Definition of street door in English:

street door

noun

  • The main door of a house opening on to the street.

    • ‘A downstairs neighbour let them in through the street door.’
    • ‘Most of the street doors were wide open, and through them I stepped straight into the front parlour.’
    • ‘It's a fabulously grand home - even though you approach the street door down a narrow alleyway hung with washing - but they're not grand about it.’
    • ‘As soon as the street door opened every news camera in the southern hemisphere hit the lights and reporters started yelling questions.’
    • ‘Bryan alleged that as he and Rebecca approached, Mawhood and Mr Gilchrist were kissing and cuddling at their street door, but Rebecca claimed the couple were having a short argument.’
    • ‘I heard his little steps hammer up the stairs, but Marissa must have picked him up, for there came a great howling under the door, and it was abruptly cut off by the street door crashing shut.’
    • ‘When we go out, we transit the same doors but use fewer keys-the elevator and the street door lock behind us.’
    • ‘Nowadays, especially in cafes with large street doors, they are just as comfortable as you are - perhaps more so: no waiter is going to present them with a bill.’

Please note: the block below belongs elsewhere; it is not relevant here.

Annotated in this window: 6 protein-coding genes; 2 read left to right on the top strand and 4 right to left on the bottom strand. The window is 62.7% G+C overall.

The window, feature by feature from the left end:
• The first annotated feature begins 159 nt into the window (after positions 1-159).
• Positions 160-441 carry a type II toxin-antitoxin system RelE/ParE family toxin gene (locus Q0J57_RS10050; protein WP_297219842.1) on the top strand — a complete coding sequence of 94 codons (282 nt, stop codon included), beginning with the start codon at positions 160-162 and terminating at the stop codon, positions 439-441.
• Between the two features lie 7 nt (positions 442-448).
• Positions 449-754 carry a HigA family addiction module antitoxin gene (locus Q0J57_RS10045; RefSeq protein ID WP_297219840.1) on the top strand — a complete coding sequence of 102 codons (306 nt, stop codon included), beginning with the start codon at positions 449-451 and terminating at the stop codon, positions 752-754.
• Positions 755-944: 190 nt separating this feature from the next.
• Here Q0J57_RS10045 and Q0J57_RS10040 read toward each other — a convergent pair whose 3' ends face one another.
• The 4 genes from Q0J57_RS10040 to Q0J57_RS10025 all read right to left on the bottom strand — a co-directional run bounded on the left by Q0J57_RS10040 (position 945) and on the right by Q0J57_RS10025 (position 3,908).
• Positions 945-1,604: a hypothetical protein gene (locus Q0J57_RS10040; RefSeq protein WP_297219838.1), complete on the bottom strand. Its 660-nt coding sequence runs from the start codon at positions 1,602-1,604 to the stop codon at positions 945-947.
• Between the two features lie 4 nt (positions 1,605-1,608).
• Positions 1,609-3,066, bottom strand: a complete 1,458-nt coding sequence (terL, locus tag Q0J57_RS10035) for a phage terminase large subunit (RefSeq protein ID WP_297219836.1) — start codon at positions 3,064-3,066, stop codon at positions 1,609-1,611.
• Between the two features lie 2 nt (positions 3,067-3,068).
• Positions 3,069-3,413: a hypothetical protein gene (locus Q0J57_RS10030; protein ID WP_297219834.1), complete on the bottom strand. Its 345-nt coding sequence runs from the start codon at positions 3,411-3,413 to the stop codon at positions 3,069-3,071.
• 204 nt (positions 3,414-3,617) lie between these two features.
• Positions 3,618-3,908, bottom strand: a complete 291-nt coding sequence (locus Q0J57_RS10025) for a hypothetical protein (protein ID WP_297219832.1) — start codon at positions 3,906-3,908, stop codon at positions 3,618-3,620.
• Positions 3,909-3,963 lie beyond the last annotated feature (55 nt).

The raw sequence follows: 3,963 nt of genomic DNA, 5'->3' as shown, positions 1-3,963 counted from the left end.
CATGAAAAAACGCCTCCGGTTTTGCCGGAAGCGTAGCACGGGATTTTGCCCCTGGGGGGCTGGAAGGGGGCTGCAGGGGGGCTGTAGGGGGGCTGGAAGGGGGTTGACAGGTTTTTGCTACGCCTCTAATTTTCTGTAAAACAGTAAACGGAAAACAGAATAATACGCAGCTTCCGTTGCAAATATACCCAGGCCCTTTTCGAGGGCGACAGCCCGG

• ‘As he was in the lead, Astor pulled the street door open for Maddox.’
    • ‘Follow me in five minutes; and don't knock at the street door.’
    • ‘Viola ducks away from him and blunders blindly out of the street door, in tears.’
    • ‘I got off to a bad start when I couldn't figure out how to open the street door to the restaurant.’
    • ‘My job at the food importers started at seven, and the street door of the overflow hostel was not unlocked until seven.’
    • ‘He gets out of the street door and walks around to the sidewalk door, opens it and pulls his female companion out by her hair and dumps her to the ground.’
    • ‘Soon a fan the size of a card table is pulling the bad air out the street door.’
    • ‘When they unlock the street door, they take the puppy off its leash.’